Seattle's Leading Local News: Weather, Traffic, Sports and More | Seattle, Washington | KING5.com

Thurston County 911 reflects on service outage and how to plan for disaster

Thurston County put their back-up plan into action. They want every household to have one too in case disaster strikes and 911 is unreachable.

At a place known for handling emergencies, Thurston County Communications had to mitigate its own Thursday night into Friday morning, while still helping the public. 

A widespread outage of CenturyLink brought down 911 service across the country.

T-COMM 911 Executive Director Keith Flewelling said they noticed a problem around 8:30 Thursday night. "We're a pretty busy center and it didn't take long to realize that it was pretty silent in here."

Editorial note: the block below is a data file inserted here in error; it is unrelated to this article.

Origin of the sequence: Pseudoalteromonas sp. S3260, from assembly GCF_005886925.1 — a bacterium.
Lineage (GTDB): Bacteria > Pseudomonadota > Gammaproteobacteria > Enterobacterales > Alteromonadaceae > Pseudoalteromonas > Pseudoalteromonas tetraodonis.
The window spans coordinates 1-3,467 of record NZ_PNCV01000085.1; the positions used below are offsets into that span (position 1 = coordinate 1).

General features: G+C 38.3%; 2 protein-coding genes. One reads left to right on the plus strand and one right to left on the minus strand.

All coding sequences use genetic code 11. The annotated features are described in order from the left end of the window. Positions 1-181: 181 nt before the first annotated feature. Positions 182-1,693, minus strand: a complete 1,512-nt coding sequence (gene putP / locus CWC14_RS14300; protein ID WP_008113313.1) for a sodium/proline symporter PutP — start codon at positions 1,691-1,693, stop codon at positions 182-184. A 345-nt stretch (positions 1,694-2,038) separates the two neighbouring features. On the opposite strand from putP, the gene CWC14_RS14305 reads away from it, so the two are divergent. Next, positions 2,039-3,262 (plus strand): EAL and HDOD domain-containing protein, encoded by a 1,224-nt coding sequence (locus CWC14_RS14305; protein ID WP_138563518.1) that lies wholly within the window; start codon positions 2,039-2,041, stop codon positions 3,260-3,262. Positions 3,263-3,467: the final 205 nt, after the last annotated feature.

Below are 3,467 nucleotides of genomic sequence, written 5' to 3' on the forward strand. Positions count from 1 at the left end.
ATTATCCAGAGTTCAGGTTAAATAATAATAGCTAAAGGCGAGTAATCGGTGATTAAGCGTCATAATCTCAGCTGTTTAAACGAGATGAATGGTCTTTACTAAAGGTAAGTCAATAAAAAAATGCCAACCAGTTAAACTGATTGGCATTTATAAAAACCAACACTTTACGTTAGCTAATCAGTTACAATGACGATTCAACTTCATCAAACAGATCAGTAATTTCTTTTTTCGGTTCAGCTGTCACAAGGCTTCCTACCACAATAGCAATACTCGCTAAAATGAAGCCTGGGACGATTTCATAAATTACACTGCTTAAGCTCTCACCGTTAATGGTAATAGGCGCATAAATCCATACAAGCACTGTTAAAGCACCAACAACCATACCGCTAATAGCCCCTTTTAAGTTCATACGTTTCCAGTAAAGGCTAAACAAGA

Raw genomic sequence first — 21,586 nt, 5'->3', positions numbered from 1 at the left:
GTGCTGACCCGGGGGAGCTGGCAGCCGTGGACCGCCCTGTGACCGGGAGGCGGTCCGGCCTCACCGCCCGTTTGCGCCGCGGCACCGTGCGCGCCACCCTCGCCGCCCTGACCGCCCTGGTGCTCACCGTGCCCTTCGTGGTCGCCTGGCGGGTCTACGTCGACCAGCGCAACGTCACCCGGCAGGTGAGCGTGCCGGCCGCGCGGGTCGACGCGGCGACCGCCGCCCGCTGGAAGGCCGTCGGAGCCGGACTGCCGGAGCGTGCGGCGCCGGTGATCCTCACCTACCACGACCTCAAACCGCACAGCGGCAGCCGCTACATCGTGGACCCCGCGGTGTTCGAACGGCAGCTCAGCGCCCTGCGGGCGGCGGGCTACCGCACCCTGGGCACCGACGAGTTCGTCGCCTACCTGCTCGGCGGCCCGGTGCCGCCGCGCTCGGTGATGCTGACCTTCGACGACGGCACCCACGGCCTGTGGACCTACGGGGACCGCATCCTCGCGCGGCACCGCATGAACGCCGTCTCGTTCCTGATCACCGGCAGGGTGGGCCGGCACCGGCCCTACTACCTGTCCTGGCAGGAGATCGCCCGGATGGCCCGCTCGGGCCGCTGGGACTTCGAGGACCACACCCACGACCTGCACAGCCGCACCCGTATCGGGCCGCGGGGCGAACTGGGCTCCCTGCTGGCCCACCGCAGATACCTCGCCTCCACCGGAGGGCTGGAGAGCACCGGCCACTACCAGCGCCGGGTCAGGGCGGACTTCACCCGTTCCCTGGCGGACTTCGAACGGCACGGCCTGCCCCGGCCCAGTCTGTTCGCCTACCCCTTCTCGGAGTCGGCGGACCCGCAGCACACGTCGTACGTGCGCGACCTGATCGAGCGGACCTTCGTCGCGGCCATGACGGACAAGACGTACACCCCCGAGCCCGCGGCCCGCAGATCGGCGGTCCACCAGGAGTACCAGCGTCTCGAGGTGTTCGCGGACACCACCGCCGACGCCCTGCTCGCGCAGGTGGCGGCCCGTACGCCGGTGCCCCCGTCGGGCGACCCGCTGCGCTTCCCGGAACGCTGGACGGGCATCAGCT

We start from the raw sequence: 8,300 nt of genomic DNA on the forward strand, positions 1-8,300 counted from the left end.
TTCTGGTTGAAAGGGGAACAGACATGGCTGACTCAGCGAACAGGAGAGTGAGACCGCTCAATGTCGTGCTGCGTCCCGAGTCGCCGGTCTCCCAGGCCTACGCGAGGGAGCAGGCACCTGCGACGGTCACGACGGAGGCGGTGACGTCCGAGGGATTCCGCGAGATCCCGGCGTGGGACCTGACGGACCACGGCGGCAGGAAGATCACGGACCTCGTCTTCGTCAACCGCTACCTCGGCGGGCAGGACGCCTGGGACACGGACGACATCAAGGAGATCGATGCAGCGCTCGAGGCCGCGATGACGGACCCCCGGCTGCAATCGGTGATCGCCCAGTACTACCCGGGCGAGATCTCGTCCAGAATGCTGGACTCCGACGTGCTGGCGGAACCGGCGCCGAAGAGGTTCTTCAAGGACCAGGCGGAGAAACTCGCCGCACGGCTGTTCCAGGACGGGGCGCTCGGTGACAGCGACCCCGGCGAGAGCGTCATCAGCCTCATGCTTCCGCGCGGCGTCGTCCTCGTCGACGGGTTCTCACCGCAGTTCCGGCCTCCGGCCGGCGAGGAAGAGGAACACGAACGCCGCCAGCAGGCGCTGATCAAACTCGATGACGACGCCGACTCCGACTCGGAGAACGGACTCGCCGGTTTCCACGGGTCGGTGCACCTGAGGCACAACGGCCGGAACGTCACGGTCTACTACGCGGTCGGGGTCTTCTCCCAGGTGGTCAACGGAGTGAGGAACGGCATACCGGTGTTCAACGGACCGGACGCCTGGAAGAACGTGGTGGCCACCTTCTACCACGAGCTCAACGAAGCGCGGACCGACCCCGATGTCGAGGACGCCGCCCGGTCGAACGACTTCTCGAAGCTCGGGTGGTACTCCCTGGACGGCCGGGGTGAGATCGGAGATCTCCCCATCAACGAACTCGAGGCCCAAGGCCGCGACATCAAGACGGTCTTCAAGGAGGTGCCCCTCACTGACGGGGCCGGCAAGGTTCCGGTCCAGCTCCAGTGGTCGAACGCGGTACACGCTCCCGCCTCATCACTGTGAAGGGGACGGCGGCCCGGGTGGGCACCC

So T-COMM initiated their backup plan, which included notifying Thurston County Emergency Management and sending out a message to residents on the county's emergency alert system. 

That message said 911 was down and directed residents to the 10-digit number to call instead. 

RELATED: Washington state to investigate CenturyLink 911 outage

"Our system worked well, our staff is well-equipped to work this," said Flewelling. 

The county's plan worked; however, when natural disasters occur, there may not be any way to reach responders for days. Flewelling says every household should have a plan in case of an earthquake, tsunami, or other emergency. 

"You should be prepared for a disaster, you should have a preparedness plan for your home."

Part of that plan is to have a home emergency kit with enough food, water, and supplies for two weeks. Find a list of suggestions on the county's website here.

Disaster Preparedness: Complete Coverage